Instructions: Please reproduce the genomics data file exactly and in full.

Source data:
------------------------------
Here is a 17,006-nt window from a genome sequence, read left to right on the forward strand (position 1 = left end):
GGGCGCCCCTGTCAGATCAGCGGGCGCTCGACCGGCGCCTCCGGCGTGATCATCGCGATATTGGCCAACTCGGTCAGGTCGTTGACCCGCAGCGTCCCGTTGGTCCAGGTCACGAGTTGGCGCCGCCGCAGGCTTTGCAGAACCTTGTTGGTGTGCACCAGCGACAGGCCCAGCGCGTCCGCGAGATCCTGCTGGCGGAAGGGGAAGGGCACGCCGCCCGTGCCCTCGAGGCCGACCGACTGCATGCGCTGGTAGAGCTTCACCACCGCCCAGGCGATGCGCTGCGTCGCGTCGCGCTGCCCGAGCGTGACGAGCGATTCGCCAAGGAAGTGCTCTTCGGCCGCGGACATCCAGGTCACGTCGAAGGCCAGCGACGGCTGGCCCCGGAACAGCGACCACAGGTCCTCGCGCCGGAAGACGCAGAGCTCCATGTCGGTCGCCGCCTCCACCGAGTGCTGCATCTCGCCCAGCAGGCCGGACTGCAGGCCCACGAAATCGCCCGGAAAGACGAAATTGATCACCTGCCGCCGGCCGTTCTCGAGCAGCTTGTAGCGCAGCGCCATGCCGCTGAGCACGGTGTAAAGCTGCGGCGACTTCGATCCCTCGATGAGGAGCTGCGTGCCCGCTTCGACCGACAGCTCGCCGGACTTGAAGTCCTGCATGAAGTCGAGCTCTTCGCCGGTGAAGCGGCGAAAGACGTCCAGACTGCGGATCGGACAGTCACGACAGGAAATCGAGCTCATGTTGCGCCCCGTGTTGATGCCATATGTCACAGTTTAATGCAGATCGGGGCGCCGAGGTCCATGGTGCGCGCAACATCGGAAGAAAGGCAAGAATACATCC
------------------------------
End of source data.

Here is a 17,006-nt window from a genome sequence, read left to right on the forward strand (position 1 = left end):
GGGCGCCCCTGTCAGATCAGCGGGCGCTCGACCGGCGCCTCCGGCGTGATCATCGCGATATTGGCCAACTCGGTCAGGTCGTTGACCCGCAGCGTCCCGTTGGTCCAGGTCACGAGTTGGCGCCGCCGCAGGCTTTGCAGAACCTTGTTGGTGTGCACCAGCGACAGGCCCAGCGCGTCCGCGAGATCCTGCTGGCGGAAGGGGAAGGGCACGCCGCCCGTGCCCTCGAGGCCGACCGACTGCATGCGCTGGTAGAGCTTCACCACCGCCCAGGCGATGCGCTGCGTCGCGTCGCGCTGCCCGAGCGTGACGAGCGATTCGCCAAGGAAGTGCTCTTCGGCCGCGGACATCCAGGTCACGTCGAAGGCCAGCGACGGCTGGCCCCGGAACAGCGACCACAGGTCCTCGCGCCGGAAGACGCAGAGCTCCATGTCGGTCGCCGCCTCCACCGAGTGCTGCATCTCGCCCAGCAGGCCGGACTGCAGGCCCACGAAATCGCCCGGAAAGACGAAATTGATCACCTGCCGCCGGCCGTTCTCGAGCAGCTTGTAGCGCAGCGCCATGCCGCTGAGCACGGTGTAAAGCTGCGGCGACTTCGATCCCTCGATGAGGAGCTGCGTGCCCGCTTCGACCGACAGCTCGCCGGACTTGAAGTCCTGCATGAAGTCGAGCTCTTCGCCGGTGAAGCGGCGAAAGACGTCCAGACTGCGGATCGGACAGTCACGACAGGAAATCGAGCTCATGTTGCGCCCCGTGTTGATGCCATATGTCACAGTTTAATGCAGATCGGGGCGCCGAGGTCCATGGTGCGCGCAACATCGGAAGAAAGGCAAGAATACATCC